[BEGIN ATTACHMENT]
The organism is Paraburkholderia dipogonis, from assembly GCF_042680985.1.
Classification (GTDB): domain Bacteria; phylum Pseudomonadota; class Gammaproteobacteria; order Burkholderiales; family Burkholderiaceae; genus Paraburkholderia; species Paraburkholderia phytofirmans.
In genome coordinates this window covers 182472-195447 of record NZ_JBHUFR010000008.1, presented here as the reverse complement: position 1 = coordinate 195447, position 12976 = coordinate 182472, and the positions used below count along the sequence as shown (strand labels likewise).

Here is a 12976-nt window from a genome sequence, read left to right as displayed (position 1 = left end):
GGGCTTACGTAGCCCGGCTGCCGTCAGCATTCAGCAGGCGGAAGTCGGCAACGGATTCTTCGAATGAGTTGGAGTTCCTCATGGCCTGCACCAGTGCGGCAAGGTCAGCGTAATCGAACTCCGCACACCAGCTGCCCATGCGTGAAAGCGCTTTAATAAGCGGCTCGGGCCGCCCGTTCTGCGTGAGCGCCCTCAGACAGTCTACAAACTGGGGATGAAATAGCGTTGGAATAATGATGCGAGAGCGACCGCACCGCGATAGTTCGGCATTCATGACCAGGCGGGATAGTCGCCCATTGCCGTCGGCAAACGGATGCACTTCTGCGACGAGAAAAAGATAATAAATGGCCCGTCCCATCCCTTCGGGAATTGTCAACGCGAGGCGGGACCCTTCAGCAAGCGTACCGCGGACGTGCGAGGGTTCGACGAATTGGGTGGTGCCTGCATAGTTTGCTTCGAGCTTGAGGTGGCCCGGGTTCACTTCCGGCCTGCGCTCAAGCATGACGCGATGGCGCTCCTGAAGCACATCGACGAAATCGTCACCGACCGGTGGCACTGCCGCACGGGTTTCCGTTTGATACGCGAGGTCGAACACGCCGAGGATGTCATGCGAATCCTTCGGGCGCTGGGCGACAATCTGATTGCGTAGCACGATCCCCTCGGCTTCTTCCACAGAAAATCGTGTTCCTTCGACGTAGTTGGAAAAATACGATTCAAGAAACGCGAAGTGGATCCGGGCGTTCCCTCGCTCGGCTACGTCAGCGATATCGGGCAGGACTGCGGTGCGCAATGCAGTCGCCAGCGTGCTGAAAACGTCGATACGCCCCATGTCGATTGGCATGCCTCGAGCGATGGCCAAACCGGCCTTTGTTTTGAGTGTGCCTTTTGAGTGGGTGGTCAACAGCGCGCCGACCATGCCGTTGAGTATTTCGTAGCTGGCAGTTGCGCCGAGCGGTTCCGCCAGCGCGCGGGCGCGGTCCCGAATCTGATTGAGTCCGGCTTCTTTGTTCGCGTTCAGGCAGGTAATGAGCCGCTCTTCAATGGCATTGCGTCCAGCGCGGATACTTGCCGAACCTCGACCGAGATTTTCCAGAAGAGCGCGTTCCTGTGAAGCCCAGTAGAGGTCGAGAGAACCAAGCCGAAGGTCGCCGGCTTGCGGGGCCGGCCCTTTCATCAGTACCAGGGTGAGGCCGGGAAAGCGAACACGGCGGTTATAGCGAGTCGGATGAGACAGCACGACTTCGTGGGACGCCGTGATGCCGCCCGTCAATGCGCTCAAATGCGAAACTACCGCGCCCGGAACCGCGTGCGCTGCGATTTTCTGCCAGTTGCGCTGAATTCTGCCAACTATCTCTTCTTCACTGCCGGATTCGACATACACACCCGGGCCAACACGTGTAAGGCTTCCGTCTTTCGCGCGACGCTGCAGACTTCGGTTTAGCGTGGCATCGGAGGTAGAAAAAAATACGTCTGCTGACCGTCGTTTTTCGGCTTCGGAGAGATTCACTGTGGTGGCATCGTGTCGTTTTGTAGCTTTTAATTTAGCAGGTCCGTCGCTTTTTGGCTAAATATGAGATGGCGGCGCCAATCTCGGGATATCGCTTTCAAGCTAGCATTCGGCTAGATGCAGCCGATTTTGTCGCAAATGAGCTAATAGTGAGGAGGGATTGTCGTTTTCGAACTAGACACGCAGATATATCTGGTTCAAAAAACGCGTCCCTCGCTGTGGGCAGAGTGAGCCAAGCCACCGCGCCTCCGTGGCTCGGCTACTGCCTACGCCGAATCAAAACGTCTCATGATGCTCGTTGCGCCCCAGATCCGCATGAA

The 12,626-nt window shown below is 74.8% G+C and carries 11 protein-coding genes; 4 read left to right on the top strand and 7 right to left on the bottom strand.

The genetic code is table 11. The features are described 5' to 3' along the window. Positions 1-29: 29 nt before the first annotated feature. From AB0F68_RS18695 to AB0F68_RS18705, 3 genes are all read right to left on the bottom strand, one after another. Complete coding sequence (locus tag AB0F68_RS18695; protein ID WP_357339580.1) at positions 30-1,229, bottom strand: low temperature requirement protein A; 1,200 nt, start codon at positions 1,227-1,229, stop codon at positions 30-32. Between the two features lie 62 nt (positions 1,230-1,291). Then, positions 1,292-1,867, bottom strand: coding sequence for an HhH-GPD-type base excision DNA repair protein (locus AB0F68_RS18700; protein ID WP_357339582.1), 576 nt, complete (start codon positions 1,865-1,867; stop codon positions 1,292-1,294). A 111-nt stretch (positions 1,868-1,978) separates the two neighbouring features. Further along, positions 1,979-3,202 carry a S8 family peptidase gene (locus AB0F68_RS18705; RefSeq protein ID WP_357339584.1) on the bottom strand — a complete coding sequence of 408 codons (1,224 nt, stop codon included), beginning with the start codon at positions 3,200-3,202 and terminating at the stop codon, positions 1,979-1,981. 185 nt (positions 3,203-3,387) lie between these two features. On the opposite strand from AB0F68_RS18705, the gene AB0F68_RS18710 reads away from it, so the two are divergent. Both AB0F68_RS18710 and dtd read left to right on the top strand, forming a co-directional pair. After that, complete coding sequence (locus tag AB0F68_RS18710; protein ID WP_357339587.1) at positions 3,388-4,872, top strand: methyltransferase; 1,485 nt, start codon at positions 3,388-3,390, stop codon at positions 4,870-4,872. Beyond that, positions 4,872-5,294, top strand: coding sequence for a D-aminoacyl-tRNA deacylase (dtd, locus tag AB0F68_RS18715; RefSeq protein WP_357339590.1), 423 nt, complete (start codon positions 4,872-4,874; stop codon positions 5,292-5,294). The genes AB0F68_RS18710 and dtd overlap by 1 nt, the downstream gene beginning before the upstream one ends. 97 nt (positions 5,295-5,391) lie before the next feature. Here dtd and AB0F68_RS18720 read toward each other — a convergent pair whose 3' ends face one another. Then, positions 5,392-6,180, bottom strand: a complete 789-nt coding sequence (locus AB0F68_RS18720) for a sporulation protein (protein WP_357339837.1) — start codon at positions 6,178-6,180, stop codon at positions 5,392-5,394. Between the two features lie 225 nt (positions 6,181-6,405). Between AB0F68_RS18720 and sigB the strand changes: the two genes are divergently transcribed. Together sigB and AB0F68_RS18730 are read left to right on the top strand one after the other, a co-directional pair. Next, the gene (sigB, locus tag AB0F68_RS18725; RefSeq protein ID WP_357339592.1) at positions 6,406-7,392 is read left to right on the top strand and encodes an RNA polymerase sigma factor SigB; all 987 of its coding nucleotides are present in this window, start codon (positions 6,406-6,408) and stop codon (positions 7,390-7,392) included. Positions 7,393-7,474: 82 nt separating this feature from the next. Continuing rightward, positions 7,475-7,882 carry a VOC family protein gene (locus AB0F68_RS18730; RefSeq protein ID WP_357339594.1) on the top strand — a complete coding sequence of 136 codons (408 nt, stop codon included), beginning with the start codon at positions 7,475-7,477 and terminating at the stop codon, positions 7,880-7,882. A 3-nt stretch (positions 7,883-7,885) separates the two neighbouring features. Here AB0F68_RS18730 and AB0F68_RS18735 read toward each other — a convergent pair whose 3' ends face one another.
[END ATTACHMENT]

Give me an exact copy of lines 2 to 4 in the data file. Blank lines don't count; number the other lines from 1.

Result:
Classification (GTDB): domain Bacteria; phylum Pseudomonadota; class Gammaproteobacteria; order Burkholderiales; family Burkholderiaceae; genus Paraburkholderia; species Paraburkholderia phytofirmans.
In genome coordinates this window covers 182472-195447 of record NZ_JBHUFR010000008.1, presented here as the reverse complement: position 1 = coordinate 195447, position 12976 = coordinate 182472, and the positions used below count along the sequence as shown (strand labels likewise).

Here is a 12976-nt window from a genome sequence, read left to right as displayed (position 1 = left end):